Great idea. I read a lot of cop memoir kinds of stuff, having started with Connie Fletcher's books. (That's how I came across COP IN THE HOOD, while browsing for true cop stories.) A lot of cops are natural storytellers. A little craft and some of them would be on their way.
That's a great story - thanks for posting. I remember seeing a somewhat similar article about the military (USMC?) bringing in people to teach Marines fiction writing.I think of Mark Bowden's (exemplary) article in The Atlantic about The Wire (which I've never seen) and David Simon, where the closing paragraph or so is about how the stereotype of the hardened journo is inaccurate - most journos become more understanding, more compassionate with time. I wonder if the same is true with cops.Since I'm writing on the blog of a sociologist (even if a qualitatively-inclined one), I'll be pedantic and question Dana King, and wonder if selection bias (or is it selection effects?) are at play - cops seem great storytellers because we only get to to know the ones that are. That reservation stated for the record, I concur. I've read several cop memoirs/true stories - "Blue Blood," Jimmy the Wags, etc. (I was also a fairly serious viewer of "NYPD Blue," which while of course was TV, was written in large part by people with police or crime reporting experience.) There are some great stories, and great storytellers out there. I'm a military affairs/history aficionado, so I'll close simply by noting that this raises for me the question of whether the same dynamic applies to the military, military memoirs, and the like, and if so, whether that is due to whatever similarities or affinities exist between the police and the military."Enigma of Japanese Power" guy (hereinafter, EOJPG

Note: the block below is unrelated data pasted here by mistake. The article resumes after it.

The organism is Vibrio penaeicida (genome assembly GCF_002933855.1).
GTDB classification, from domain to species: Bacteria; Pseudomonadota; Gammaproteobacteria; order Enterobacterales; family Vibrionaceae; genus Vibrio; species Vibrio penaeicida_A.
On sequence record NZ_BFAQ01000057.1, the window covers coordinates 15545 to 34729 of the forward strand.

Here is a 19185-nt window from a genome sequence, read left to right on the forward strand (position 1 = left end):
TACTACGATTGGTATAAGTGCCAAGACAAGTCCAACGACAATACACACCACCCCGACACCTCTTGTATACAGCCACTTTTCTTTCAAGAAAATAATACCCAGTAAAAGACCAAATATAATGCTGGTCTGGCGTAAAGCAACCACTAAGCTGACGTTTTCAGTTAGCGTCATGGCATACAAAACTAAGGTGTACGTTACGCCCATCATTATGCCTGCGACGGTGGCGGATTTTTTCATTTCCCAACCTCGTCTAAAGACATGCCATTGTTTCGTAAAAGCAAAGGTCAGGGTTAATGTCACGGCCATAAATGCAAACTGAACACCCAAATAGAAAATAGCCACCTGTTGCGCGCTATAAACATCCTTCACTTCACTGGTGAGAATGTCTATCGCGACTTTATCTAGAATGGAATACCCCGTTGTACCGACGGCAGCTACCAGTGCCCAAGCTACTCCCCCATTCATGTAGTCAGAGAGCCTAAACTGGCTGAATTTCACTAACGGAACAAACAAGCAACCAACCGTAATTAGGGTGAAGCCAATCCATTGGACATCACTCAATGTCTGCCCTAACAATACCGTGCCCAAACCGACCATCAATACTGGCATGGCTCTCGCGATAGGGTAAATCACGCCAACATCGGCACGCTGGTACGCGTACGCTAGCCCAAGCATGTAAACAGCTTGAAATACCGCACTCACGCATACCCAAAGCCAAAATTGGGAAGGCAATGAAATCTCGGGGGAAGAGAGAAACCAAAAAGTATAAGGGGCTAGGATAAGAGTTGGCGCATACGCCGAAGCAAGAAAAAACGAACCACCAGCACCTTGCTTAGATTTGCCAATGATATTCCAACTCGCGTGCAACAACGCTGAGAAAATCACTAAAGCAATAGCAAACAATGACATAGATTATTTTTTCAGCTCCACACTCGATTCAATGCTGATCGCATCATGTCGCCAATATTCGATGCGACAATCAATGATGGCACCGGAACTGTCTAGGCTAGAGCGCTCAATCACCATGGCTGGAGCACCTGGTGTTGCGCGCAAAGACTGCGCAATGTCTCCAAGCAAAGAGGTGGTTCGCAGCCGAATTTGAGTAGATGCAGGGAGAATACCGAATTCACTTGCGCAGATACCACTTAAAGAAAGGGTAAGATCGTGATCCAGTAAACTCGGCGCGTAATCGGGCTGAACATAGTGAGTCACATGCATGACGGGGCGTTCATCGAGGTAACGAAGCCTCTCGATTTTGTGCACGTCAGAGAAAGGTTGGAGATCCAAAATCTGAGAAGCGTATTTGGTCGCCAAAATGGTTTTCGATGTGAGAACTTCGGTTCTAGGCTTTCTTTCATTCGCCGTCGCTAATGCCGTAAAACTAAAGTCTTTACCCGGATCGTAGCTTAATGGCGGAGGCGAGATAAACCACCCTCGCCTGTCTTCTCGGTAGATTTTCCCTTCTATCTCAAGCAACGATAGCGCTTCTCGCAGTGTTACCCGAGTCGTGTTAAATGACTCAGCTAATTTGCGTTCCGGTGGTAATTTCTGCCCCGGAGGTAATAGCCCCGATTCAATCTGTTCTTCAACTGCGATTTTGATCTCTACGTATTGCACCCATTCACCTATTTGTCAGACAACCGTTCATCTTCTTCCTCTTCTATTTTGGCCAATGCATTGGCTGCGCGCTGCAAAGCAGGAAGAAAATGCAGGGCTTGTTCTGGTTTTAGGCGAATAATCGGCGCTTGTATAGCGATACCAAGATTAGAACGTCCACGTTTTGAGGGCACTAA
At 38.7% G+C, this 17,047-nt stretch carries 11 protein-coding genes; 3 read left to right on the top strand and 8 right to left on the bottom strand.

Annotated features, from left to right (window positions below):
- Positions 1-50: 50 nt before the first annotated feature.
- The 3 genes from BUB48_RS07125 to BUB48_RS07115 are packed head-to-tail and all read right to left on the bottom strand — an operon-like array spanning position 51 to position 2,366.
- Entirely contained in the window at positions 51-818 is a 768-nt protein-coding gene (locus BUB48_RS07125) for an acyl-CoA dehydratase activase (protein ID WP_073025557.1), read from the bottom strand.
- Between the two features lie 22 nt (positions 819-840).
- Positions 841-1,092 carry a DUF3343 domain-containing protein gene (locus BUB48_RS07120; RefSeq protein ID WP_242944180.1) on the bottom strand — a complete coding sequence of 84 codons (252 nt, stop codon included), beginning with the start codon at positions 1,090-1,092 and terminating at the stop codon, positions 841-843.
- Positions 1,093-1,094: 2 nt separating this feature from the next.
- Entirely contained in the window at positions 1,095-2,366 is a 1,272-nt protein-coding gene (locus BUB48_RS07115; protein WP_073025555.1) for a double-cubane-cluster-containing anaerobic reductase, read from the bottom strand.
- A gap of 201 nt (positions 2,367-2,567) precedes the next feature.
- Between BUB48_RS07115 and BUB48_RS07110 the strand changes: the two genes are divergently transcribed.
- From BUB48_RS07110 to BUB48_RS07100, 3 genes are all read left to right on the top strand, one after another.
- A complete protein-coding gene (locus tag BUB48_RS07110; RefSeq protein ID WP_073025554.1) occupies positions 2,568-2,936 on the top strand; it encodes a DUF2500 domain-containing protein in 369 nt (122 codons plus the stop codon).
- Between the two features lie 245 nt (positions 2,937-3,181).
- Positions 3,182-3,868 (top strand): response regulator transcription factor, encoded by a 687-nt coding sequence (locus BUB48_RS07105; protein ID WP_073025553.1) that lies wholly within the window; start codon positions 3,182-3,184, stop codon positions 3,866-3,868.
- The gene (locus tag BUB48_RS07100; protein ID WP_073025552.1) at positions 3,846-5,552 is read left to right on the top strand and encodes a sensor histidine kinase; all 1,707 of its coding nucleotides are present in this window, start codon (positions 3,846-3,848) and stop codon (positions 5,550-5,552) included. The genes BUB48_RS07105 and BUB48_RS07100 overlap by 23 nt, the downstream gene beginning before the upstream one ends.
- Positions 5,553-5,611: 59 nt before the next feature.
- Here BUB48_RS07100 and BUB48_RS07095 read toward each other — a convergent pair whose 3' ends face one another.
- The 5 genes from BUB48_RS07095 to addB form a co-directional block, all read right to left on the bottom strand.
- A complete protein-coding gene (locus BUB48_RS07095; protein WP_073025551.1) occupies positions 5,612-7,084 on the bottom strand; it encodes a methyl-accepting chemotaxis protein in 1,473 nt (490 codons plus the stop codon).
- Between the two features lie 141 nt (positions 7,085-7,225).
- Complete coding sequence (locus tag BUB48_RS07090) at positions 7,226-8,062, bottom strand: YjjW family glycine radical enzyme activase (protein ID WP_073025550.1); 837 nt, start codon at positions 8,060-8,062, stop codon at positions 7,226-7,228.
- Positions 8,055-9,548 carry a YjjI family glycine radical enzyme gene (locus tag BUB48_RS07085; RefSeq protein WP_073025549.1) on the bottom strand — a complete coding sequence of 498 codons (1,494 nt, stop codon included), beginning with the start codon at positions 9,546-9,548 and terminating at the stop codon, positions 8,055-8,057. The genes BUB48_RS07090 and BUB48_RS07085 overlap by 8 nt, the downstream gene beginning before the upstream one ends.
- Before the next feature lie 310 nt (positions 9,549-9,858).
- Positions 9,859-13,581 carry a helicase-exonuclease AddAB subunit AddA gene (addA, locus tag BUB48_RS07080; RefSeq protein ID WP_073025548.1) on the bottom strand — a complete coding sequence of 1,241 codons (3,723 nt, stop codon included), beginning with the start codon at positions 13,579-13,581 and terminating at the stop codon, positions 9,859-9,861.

I would say not that cops are great story tellers. I would say that cops have great stories to tell. There are more great stories in the cop world than cops who can tell these stories. So if you're cop, it's a good idea to develop your storytelling ability!I would say what holds many police back in talking to non cops is the ability to talk about race and crime and horrible victims without sounding racist, cold, and completely lacking in compassion. But this is more often an inability to walk the minefield of political correctness than a true reflection of the cop's soul. My college-educated middle-class background gives the advantage here.As to change in police officers, I would say, in general, there is more compassion among veteran officers. But there some who simply because so hardened and bitter that they almost lose their own humanity.One thing years on the street give's most officers (not that I had those years) is an understanding that the world is filled with grey and that even good people can do bad things. You also learn that people are products of their environment. How you interpret/use that knowledge, however, is another matter.Of course you may not have to be a cop to come to come to any of those realizations. But cops are on the front lines. And police certainly feel (most often correctly) they know more about that world than those who simply peer in from the outside.[And honestly, I don't know much about the military. If my father were still around, I would ask him.]
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